Viacyte heterogeneous Beta cell transplant research project

Viacyte, a San Diego company, is pioneering a pilot project with U of Minneapolis and UBC-Vancouver, implanting heterogeneous beta cells issued from embryonic stem cells into patients’ arms:

ViaCyte’s approach is to coax stem cells, which came from a human embryo that wasn’t used for in vitro fertilization, to produce immature pancreatic cells. They are then placed in pouches that are implanted in the arms and lower backs of diabetic patients, where the cells then produce islets that are released into the bloodstream.

The company’s first product was a tightly closed pouch designed to prevent the recipients’ immune cells from entering and attacking the transplanted pancreatic cells. That would prevent patients from needing drugs to suppress their immune systems, which can be potent and cause their own severe side effects.

Bellin said this protection seems to cut the donor cells off from access to oxygen and the patients’ bloodstreams, which limits their ability to produce islets. So ViaCyte’s second product — the one the university is testing — is a pouch with small pores to increase the distribution of islets into the blood.

Patients trying this approach do need immunosuppressive drugs, Bellin said, which is why the trial is only for severe cases.

In my eyes, the requirement for immuno-suppression in the new MO makes this almost worse than the disease.

The good part, though, is that production from stem cells means you don’t need donors anymore: that is a big step forward.


My quotes in the original post address this very point.

I was really disappointed when Viacyte reported that they weren’t seeing vascularization around the encapsulation devices. Especially since Paul Laikind reported at a JDRF event I attended that they had seen some vascularization. I assume they saw it on a few of the study participants but not consistently. Still, it was disappointing.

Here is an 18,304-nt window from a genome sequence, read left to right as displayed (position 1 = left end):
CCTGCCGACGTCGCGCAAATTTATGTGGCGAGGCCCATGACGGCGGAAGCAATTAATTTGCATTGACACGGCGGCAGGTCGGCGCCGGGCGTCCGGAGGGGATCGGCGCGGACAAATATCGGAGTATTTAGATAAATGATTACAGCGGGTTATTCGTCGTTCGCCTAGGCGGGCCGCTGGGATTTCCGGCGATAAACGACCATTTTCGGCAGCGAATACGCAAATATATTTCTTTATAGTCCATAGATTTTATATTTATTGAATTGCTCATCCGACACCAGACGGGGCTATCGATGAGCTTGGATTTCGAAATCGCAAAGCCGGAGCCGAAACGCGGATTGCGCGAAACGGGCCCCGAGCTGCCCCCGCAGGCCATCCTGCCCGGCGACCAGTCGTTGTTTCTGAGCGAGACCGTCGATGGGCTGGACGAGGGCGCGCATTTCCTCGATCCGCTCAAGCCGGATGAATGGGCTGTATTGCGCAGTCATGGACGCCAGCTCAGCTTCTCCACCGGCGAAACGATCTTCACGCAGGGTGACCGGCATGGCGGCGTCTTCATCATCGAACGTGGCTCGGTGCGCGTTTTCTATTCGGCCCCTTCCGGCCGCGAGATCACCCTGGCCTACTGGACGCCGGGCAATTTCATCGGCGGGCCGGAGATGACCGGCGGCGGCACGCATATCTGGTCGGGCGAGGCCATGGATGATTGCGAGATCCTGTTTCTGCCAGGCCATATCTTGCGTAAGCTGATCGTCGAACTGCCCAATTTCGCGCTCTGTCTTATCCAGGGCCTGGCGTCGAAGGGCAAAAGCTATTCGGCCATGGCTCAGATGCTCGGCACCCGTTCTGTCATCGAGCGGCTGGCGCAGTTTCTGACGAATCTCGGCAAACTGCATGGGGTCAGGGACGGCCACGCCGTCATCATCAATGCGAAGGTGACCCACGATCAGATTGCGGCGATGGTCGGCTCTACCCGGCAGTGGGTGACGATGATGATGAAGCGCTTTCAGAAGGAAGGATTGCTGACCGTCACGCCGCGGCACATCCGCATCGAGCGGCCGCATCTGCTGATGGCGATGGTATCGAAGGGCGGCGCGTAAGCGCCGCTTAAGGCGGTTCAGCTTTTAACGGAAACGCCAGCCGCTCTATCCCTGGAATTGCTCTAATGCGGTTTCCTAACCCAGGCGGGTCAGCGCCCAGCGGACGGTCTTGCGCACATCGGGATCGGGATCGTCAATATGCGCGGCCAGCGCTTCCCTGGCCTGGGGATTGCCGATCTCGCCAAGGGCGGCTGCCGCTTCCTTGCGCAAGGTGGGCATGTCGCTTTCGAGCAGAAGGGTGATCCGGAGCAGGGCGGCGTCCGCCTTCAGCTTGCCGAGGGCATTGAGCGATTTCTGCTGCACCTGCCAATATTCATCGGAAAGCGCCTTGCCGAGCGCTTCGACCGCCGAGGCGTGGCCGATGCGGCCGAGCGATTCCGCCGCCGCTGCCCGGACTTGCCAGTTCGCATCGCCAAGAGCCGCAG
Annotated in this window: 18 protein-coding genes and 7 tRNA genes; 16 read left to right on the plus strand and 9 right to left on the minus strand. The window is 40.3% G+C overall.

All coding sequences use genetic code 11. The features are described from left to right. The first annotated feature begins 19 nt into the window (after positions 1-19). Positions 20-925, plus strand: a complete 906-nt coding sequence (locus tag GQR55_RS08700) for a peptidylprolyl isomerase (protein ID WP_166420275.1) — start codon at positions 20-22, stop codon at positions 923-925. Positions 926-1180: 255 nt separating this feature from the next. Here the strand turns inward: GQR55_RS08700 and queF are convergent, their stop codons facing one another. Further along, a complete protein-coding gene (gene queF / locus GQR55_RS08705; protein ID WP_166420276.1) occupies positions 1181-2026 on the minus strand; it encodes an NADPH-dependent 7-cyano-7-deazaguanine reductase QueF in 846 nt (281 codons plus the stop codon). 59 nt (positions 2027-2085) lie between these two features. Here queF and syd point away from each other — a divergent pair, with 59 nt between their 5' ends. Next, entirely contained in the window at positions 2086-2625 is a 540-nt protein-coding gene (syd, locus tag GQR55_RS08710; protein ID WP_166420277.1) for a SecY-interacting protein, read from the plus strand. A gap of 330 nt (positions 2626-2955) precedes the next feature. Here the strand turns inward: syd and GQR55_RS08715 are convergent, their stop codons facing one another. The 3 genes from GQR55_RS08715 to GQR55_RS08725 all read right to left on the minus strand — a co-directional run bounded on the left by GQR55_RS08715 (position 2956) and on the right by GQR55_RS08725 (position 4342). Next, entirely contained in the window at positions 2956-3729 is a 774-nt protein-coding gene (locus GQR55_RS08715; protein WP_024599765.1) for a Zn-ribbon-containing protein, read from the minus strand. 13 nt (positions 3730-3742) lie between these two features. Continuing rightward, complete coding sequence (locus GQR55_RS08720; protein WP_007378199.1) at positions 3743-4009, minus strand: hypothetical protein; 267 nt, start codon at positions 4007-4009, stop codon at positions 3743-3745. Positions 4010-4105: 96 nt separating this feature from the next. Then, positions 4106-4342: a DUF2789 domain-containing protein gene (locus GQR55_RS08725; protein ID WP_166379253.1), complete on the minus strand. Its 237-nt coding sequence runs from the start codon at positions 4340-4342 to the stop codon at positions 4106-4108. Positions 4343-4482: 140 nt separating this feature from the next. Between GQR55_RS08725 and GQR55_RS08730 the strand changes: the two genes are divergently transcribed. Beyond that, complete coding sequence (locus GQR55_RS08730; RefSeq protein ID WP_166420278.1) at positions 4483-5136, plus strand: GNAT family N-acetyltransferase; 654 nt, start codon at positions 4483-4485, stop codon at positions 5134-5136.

Because the second trial uses small pores in the pouches that would let the immune system reach the beta cells, I think.

Too bad the first trial did not work.


It’s too bad about the immunosuppression! I’d totally drop by UBC and see if I could take part in the trial if not for that…


I think clinical trials are still underway for the PEC-Encap, but I don’t know if they’re still recruiting. I think they’re hoping that success with the PEC-Direct will help them refine PEC-Encap. Not sure if that’s realistic or not.

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Btw, the direct links for each technology on the company’s web site are:‐encap-vc-01/

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I’ve been watching this company very closely, but there seems to be a bit of a catch-22. Pores too big, good vascular growth but immune kills the cells. Pores too small, protection against immune system, but little to no vascular growth. I’m curious, does anyone know if they used immune suppression in the mouse models?

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My understanding was that the mouse trials were conducted with the PEC-Encap and no immunosuppression. These trials were a success.

They may have also done mouse trials with the PEC-Direct and immunosuppresion.

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3 posts were split to a new topic: The Cellular Networking, Integration and Processing (CNIP) Project

The cure I am betting on is this:

[EDIT] Post split to support thread split.